They can't keep hackers at bay. How are they going to control the spammers?

As for hackers, I am surprised that with so much money that is at risk at these large companies they are hiring mercenaries to go in and capture these people or even worse.
 

djsfantasi

Joined Apr 11, 2010
7,628
This is great news!

https://robocalllawsuit.com/stir-shaken/

I am on Verizon and they are supposed to be implementing this by the end of the year.

I have often wondered why they could not solve this issue with email too. Seems it would be easy to have to have a certificate supplied by one of the certificate authorities. If you don't have a certificate that matches your email then email servers stop passing your mail. If you misuse the certificate by spamming then your certificate gets revoked. I have been wondering for years why something like this has not been implmented.
The problem is that certificates were never intended to verify identity. They are used to encrypt data communications between two sites. It’s a non-trivial task to copy your certificate and fire up my own fake server that pretends to be you!

There was an effort to create a database of mail servers and IP addresses. But for that approach to work, a massive infrastructure change is necessary. There is an insufficient population for it to be an effective weapon. And it significantly increases traffic, as for each email, several transactions over the internet would be necessary. Just the introduction of this scheme caused many headaches (Talk to me, I know!)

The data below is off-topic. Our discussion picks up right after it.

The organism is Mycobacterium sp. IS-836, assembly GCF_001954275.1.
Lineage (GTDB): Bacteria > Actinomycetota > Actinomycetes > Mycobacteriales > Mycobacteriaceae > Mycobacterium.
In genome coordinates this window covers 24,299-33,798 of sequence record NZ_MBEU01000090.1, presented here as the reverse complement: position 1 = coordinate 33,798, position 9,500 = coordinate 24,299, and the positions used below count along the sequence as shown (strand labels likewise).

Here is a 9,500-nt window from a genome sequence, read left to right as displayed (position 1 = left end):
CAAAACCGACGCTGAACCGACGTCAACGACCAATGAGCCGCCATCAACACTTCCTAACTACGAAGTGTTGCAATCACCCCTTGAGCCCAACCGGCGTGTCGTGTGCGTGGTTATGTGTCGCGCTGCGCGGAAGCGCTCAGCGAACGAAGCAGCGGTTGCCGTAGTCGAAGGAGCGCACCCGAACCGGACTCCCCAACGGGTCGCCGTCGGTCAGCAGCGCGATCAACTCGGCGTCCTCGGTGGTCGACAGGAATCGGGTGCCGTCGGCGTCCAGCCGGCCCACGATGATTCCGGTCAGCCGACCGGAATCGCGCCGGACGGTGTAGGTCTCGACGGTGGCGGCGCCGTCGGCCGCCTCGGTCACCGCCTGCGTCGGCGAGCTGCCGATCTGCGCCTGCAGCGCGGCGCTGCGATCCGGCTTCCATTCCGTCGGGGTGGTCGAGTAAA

IMHO, without some compelling new transport is forced on the entire Internet, this spam problem will not go away.
 

Thread Starter

spinnaker

Joined Oct 29, 2009
7,835
The problem is that certificates were never intended to verify identity. They are used to encrypt data communications between two sites. It’s a non-trivial task to copy your certificate and fire up my own fake server that pretends to be you!

There was an effort to create a database of mail servers and IP addresses. But for that approach to work, a massive infrastructure change is necessary. There is an insufficient population for it to be an effective weapon. And it significantly increases traffic, as for each email, several transactions over the internet would be necessary. Just the introduction of this scheme caused many headaches (Talk to me, I know!)

IMHO, without some compelling new transport is forced on the entire Internet, this spam problem will not go away.